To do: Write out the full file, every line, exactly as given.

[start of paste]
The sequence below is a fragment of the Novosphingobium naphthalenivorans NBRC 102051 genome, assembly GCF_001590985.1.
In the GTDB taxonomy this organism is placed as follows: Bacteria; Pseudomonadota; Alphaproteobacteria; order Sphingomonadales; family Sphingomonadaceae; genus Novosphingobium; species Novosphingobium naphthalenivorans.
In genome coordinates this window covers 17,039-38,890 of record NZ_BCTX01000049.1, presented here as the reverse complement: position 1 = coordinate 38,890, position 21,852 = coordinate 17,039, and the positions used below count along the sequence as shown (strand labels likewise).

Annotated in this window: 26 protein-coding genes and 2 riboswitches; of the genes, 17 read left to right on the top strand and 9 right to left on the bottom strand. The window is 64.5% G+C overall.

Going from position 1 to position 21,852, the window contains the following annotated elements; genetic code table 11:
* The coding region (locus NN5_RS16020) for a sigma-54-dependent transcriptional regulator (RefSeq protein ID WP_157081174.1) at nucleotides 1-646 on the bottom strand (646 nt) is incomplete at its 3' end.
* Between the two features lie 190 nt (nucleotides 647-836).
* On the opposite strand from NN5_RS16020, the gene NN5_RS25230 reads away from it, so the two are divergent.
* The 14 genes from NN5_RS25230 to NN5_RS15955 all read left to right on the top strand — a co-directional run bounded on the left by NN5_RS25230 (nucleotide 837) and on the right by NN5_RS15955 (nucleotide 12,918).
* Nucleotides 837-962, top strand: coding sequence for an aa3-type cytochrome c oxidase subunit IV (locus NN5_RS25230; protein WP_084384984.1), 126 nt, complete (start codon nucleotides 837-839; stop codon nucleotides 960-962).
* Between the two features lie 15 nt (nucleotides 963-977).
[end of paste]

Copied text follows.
The sequence below is a fragment of the Novosphingobium naphthalenivorans NBRC 102051 genome, assembly GCF_001590985.1.
In the GTDB taxonomy this organism is placed as follows: Bacteria; Pseudomonadota; Alphaproteobacteria; order Sphingomonadales; family Sphingomonadaceae; genus Novosphingobium; species Novosphingobium naphthalenivorans.
In genome coordinates this window covers 17,039-38,890 of record NZ_BCTX01000049.1, presented here as the reverse complement: position 1 = coordinate 38,890, position 21,852 = coordinate 17,039, and the positions used below count along the sequence as shown (strand labels likewise).

Annotated in this window: 26 protein-coding genes and 2 riboswitches; of the genes, 17 read left to right on the top strand and 9 right to left on the bottom strand. The window is 64.5% G+C overall.

Going from position 1 to position 21,852, the window contains the following annotated elements; genetic code table 11:
* The coding region (locus NN5_RS16020) for a sigma-54-dependent transcriptional regulator (RefSeq protein ID WP_157081174.1) at nucleotides 1-646 on the bottom strand (646 nt) is incomplete at its 3' end.
* Between the two features lie 190 nt (nucleotides 647-836).
* On the opposite strand from NN5_RS16020, the gene NN5_RS25230 reads away from it, so the two are divergent.
* The 14 genes from NN5_RS25230 to NN5_RS15955 all read left to right on the top strand — a co-directional run bounded on the left by NN5_RS25230 (nucleotide 837) and on the right by NN5_RS15955 (nucleotide 12,918).
* Nucleotides 837-962, top strand: coding sequence for an aa3-type cytochrome c oxidase subunit IV (locus NN5_RS25230; protein WP_084384984.1), 126 nt, complete (start codon nucleotides 837-839; stop codon nucleotides 960-962).
* Between the two features lie 15 nt (nucleotides 963-977).